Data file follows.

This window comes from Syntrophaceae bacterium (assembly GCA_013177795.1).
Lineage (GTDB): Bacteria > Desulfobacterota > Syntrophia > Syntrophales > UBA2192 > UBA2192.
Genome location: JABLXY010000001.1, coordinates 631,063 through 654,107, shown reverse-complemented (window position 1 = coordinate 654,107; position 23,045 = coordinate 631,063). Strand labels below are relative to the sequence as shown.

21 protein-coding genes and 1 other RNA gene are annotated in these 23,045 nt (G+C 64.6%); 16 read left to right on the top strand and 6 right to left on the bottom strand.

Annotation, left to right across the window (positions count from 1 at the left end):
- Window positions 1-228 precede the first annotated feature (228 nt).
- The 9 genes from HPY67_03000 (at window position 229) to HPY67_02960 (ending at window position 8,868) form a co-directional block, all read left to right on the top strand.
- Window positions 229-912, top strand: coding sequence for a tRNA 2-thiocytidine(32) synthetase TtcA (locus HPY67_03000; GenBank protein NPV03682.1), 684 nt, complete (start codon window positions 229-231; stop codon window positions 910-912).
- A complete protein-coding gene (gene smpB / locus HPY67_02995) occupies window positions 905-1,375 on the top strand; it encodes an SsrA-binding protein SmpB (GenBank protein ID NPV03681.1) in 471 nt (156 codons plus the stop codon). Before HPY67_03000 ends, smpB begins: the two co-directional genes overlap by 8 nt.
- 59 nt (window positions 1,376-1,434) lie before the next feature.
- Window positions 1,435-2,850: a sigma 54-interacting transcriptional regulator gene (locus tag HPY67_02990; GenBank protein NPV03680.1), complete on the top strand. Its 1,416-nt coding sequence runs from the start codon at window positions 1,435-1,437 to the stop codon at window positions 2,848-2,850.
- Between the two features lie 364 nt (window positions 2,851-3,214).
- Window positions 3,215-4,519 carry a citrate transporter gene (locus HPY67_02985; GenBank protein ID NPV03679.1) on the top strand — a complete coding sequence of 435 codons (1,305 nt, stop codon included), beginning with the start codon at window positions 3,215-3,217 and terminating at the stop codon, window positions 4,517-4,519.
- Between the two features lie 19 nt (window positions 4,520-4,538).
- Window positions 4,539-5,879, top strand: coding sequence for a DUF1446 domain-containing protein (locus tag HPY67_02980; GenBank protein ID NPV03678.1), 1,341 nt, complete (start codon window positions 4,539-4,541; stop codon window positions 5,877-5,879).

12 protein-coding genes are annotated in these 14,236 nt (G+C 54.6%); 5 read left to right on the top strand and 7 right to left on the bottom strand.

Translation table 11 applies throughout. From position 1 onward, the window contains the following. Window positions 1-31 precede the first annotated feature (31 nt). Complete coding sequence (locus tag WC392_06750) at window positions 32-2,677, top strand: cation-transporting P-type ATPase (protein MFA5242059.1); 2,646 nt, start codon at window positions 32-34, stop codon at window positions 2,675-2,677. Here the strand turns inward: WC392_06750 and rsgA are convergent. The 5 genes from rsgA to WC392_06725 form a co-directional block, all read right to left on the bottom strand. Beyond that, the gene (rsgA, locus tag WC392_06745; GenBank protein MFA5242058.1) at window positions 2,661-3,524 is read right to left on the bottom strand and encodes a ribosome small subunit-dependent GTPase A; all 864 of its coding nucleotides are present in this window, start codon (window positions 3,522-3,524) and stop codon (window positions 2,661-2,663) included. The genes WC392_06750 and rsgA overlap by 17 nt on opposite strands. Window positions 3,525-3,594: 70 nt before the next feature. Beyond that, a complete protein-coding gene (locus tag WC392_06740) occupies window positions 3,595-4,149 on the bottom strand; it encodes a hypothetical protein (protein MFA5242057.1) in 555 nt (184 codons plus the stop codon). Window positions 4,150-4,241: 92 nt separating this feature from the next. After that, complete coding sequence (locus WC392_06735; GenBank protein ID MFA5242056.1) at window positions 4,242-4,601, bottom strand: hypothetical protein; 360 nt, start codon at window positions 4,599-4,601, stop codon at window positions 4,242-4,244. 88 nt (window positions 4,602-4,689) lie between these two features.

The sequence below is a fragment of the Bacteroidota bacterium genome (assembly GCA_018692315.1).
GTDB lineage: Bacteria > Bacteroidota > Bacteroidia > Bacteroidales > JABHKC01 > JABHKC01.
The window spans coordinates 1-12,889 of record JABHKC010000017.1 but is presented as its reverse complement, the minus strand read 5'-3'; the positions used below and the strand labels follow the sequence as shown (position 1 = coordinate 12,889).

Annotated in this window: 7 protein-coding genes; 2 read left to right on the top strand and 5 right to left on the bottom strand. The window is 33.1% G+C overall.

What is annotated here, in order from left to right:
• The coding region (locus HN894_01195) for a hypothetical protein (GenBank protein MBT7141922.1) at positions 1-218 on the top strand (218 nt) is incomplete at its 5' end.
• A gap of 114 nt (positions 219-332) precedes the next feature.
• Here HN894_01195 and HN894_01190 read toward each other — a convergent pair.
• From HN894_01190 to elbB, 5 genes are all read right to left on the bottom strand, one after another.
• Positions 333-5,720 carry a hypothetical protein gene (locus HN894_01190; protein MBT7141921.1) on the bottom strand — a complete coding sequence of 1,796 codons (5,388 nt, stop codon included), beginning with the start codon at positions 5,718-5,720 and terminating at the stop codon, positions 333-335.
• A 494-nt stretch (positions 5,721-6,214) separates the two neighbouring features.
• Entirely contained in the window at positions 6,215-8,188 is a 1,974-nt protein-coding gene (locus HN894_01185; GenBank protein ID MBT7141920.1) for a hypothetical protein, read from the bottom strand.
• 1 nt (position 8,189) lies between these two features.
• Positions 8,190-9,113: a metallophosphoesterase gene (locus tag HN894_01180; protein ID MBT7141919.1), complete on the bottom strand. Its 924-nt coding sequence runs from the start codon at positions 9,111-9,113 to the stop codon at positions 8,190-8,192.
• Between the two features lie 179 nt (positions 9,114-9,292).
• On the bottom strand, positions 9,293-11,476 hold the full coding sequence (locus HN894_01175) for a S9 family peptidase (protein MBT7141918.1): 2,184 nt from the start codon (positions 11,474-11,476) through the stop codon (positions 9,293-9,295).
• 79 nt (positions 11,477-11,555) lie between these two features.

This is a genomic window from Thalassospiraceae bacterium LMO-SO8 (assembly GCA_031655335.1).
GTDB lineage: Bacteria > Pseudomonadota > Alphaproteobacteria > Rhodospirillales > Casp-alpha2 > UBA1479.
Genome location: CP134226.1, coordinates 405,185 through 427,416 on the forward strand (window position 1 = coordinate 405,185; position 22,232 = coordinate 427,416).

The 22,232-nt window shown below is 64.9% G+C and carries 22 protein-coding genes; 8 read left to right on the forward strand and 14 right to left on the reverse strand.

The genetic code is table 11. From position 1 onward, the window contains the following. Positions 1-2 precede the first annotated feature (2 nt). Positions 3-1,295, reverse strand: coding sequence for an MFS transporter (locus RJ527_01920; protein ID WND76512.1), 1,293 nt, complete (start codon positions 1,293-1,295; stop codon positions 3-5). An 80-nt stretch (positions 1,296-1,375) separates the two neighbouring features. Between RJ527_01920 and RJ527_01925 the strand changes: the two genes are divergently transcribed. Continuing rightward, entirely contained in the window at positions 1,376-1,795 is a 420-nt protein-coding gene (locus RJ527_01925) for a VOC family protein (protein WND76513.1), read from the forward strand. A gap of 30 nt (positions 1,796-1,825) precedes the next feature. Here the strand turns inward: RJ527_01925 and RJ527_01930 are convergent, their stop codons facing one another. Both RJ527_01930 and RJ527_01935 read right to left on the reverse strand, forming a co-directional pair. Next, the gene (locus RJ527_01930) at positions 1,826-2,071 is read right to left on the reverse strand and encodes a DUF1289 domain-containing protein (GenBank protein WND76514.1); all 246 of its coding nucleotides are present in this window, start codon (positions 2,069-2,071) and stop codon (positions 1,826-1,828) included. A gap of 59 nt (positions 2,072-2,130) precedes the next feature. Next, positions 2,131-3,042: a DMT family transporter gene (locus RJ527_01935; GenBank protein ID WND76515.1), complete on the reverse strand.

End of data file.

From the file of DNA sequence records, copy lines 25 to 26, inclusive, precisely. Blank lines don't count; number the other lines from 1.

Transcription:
• Here HN894_01195 and HN894_01190 read toward each other — a convergent pair.
• From HN894_01190 to elbB, 5 genes are all read right to left on the bottom strand, one after another.